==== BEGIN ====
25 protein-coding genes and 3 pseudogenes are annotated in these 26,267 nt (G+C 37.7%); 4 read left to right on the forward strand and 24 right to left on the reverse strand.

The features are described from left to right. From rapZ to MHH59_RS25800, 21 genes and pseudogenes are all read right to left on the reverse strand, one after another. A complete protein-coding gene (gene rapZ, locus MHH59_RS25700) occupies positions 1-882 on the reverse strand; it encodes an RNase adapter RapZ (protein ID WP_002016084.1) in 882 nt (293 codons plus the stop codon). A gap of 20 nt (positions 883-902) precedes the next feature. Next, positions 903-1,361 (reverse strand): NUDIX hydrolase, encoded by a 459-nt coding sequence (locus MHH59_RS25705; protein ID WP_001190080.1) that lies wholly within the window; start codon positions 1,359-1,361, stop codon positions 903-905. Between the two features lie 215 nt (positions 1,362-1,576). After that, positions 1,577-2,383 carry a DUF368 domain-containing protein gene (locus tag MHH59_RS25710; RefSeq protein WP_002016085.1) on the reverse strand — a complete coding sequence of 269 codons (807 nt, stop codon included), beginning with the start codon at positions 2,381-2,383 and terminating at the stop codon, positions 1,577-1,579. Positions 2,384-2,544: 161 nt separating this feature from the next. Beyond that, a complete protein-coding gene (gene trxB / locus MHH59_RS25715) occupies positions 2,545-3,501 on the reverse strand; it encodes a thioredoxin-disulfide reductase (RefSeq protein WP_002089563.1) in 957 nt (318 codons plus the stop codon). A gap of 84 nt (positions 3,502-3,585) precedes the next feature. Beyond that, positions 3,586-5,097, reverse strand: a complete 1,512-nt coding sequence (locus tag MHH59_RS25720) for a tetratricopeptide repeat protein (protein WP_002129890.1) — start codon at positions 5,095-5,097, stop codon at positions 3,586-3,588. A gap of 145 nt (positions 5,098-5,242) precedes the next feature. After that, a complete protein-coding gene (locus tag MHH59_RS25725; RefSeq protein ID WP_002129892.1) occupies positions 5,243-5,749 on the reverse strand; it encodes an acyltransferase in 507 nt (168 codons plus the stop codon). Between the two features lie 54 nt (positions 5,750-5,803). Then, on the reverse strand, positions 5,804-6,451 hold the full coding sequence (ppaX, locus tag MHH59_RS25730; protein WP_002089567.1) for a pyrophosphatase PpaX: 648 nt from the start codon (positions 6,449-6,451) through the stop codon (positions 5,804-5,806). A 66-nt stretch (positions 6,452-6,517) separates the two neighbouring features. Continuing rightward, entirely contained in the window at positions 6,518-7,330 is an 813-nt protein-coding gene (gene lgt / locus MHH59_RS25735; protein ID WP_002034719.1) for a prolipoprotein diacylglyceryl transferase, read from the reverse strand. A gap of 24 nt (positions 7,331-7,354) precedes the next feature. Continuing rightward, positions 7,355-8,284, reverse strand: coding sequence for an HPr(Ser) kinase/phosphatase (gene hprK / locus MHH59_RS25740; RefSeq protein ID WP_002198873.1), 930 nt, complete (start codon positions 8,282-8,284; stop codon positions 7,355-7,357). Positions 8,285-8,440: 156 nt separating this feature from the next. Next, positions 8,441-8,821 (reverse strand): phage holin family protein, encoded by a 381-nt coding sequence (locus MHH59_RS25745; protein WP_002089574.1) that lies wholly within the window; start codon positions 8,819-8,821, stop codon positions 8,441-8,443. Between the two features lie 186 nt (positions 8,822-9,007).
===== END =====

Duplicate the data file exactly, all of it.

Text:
25 protein-coding genes and 3 pseudogenes are annotated in these 26,267 nt (G+C 37.7%); 4 read left to right on the forward strand and 24 right to left on the reverse strand.

The features are described from left to right. From rapZ to MHH59_RS25800, 21 genes and pseudogenes are all read right to left on the reverse strand, one after another. A complete protein-coding gene (gene rapZ, locus MHH59_RS25700) occupies positions 1-882 on the reverse strand; it encodes an RNase adapter RapZ (protein ID WP_002016084.1) in 882 nt (293 codons plus the stop codon). A gap of 20 nt (positions 883-902) precedes the next feature. Next, positions 903-1,361 (reverse strand): NUDIX hydrolase, encoded by a 459-nt coding sequence (locus MHH59_RS25705; protein ID WP_001190080.1) that lies wholly within the window; start codon positions 1,359-1,361, stop codon positions 903-905. Between the two features lie 215 nt (positions 1,362-1,576). After that, positions 1,577-2,383 carry a DUF368 domain-containing protein gene (locus tag MHH59_RS25710; RefSeq protein WP_002016085.1) on the reverse strand — a complete coding sequence of 269 codons (807 nt, stop codon included), beginning with the start codon at positions 2,381-2,383 and terminating at the stop codon, positions 1,577-1,579. Positions 2,384-2,544: 161 nt separating this feature from the next. Beyond that, a complete protein-coding gene (gene trxB / locus MHH59_RS25715) occupies positions 2,545-3,501 on the reverse strand; it encodes a thioredoxin-disulfide reductase (RefSeq protein WP_002089563.1) in 957 nt (318 codons plus the stop codon). A gap of 84 nt (positions 3,502-3,585) precedes the next feature. Beyond that, positions 3,586-5,097, reverse strand: a complete 1,512-nt coding sequence (locus tag MHH59_RS25720) for a tetratricopeptide repeat protein (protein WP_002129890.1) — start codon at positions 5,095-5,097, stop codon at positions 3,586-3,588. A gap of 145 nt (positions 5,098-5,242) precedes the next feature. After that, a complete protein-coding gene (locus tag MHH59_RS25725; RefSeq protein ID WP_002129892.1) occupies positions 5,243-5,749 on the reverse strand; it encodes an acyltransferase in 507 nt (168 codons plus the stop codon). Between the two features lie 54 nt (positions 5,750-5,803). Then, on the reverse strand, positions 5,804-6,451 hold the full coding sequence (ppaX, locus tag MHH59_RS25730; protein WP_002089567.1) for a pyrophosphatase PpaX: 648 nt from the start codon (positions 6,449-6,451) through the stop codon (positions 5,804-5,806). A 66-nt stretch (positions 6,452-6,517) separates the two neighbouring features. Continuing rightward, entirely contained in the window at positions 6,518-7,330 is an 813-nt protein-coding gene (gene lgt / locus MHH59_RS25735; protein ID WP_002034719.1) for a prolipoprotein diacylglyceryl transferase, read from the reverse strand. A gap of 24 nt (positions 7,331-7,354) precedes the next feature. Continuing rightward, positions 7,355-8,284, reverse strand: coding sequence for an HPr(Ser) kinase/phosphatase (gene hprK / locus MHH59_RS25740; RefSeq protein ID WP_002198873.1), 930 nt, complete (start codon positions 8,282-8,284; stop codon positions 7,355-7,357). Positions 8,285-8,440: 156 nt separating this feature from the next. Next, positions 8,441-8,821 (reverse strand): phage holin family protein, encoded by a 381-nt coding sequence (locus MHH59_RS25745; protein WP_002089574.1) that lies wholly within the window; start codon positions 8,819-8,821, stop codon positions 8,441-8,443. Between the two features lie 186 nt (positions 8,822-9,007).